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  1. #1
    Allen165 is offline Key Member
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    Punctuation

    A sentence from an article published in the Columbia Law Review:

    "The initial focus of this Article is on one such form, namely, 'Supremacy Clause textualism'; that is, recent textualist claims about the Supremacy Clause of Article VI."

    Could anyone explain to me why there's a semicolon before "that is"? I would've used a comma because "that is, recent textualist claims about Supremacy Clause of Article VI." is a dependent clause. I suppose the Columbia Law Review might have its own usage guide that accepts such use of the semicolon.

    Thanks a lot.

  2. #2
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    mayita1usa is offline Member
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    Re: Punctuation

    Quote Originally Posted by Jasmin165 View Post
    ... I suppose the Columbia Law Review might have its own usage guide that accepts such use of the semicolon.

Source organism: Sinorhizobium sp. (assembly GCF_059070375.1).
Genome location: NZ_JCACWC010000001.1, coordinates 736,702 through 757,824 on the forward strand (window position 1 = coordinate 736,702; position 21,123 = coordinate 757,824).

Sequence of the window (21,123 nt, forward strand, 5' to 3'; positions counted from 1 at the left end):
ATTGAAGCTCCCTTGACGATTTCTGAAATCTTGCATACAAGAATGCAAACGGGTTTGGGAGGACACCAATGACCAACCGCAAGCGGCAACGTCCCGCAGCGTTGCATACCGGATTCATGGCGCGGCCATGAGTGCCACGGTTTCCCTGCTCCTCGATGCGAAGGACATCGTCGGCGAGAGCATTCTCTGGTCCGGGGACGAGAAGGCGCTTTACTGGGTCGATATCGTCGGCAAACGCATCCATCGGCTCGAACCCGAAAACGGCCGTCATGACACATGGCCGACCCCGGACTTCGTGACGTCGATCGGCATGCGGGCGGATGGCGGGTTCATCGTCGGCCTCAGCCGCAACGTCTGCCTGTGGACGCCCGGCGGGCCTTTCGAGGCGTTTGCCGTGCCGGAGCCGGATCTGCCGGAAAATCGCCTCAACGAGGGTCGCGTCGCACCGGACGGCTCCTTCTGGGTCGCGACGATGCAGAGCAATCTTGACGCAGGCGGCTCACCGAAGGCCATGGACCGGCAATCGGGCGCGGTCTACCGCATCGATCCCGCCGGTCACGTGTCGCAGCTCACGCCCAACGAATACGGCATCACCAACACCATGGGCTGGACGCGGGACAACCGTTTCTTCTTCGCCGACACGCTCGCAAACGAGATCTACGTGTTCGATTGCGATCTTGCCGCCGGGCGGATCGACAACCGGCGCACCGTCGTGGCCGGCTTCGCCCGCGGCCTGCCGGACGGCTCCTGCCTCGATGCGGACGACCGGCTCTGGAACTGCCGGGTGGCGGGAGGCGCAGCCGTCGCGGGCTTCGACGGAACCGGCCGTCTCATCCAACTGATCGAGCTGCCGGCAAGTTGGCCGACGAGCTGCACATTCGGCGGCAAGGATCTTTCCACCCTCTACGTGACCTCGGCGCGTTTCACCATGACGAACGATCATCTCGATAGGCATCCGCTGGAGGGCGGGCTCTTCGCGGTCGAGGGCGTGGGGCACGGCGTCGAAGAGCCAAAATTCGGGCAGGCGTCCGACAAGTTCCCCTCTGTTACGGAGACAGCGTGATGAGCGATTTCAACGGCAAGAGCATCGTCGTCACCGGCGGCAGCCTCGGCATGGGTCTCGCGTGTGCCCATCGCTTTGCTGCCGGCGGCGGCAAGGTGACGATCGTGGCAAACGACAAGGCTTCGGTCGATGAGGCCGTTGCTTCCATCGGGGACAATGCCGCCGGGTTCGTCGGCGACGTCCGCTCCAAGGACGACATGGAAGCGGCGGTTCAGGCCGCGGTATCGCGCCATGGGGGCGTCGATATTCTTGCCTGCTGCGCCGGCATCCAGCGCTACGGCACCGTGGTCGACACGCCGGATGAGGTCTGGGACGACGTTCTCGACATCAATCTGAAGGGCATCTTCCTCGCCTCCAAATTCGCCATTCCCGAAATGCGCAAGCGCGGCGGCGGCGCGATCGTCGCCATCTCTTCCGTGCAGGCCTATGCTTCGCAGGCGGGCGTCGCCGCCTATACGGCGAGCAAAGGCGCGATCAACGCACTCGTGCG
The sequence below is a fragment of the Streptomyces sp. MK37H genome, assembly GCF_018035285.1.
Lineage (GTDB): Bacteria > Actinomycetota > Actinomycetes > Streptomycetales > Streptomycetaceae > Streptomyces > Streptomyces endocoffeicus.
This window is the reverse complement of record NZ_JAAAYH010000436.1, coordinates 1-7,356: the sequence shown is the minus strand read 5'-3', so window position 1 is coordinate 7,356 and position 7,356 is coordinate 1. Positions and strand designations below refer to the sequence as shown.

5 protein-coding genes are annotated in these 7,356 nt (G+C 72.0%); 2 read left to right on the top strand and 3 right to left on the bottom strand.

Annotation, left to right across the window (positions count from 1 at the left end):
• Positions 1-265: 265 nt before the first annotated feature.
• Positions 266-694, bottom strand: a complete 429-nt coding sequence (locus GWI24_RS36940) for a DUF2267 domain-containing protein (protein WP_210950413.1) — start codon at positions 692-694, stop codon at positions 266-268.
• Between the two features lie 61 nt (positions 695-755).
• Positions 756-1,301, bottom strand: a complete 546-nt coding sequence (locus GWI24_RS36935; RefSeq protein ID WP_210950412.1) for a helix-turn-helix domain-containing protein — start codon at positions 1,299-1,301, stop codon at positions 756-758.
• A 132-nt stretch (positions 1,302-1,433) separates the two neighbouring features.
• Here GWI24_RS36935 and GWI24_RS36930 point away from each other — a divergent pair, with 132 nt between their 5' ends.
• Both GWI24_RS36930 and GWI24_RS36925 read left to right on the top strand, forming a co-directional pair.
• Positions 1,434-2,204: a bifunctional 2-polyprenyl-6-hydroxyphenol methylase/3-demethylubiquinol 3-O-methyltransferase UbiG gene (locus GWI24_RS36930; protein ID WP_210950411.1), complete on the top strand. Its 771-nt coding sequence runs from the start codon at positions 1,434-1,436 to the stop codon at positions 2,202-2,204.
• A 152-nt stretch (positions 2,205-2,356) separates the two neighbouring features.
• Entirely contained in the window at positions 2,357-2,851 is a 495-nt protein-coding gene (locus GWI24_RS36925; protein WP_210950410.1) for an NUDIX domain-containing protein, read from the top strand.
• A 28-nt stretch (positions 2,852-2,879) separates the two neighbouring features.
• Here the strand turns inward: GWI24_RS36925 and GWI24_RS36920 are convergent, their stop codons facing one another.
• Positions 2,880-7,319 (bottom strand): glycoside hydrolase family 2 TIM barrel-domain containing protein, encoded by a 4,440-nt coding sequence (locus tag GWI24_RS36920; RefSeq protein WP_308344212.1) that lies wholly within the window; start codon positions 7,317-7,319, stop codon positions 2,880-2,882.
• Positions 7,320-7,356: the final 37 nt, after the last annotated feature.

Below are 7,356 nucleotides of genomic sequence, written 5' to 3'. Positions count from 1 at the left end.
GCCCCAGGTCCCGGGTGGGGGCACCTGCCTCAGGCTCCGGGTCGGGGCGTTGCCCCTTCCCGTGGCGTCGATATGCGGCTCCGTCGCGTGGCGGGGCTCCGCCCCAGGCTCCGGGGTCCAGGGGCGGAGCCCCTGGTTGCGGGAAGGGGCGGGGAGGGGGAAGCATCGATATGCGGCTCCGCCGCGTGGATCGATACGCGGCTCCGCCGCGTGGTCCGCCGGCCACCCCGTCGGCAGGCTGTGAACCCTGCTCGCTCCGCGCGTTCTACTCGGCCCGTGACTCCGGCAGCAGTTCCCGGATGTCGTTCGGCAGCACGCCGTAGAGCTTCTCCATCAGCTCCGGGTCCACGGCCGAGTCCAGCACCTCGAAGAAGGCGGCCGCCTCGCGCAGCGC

Either that, or they just don't have a good proofreader!

    Quote Originally Posted by Jasmin165 View Post
    "The initial focus of this Article is on one such form, namely, 'Supremacy Clause textualism'; that is, recent textualist claims about the Supremacy Clause of Article VI."
    To answer your question, no, I have no explanation for the semi-colon either. The transitional phrase "that is" introduces the appositive (not dependent clause - there's no verb) "recent textualist claims.... Article VI." Normally, as you said, appositives are set off by commas (or dashes).

    But to be honest, I believe a sentence that requires this many commas is probably just a badly written sentence! In fact, when I tried to rewrite this one, I discovered that I couldn't even tell for sure what it was trying to say...

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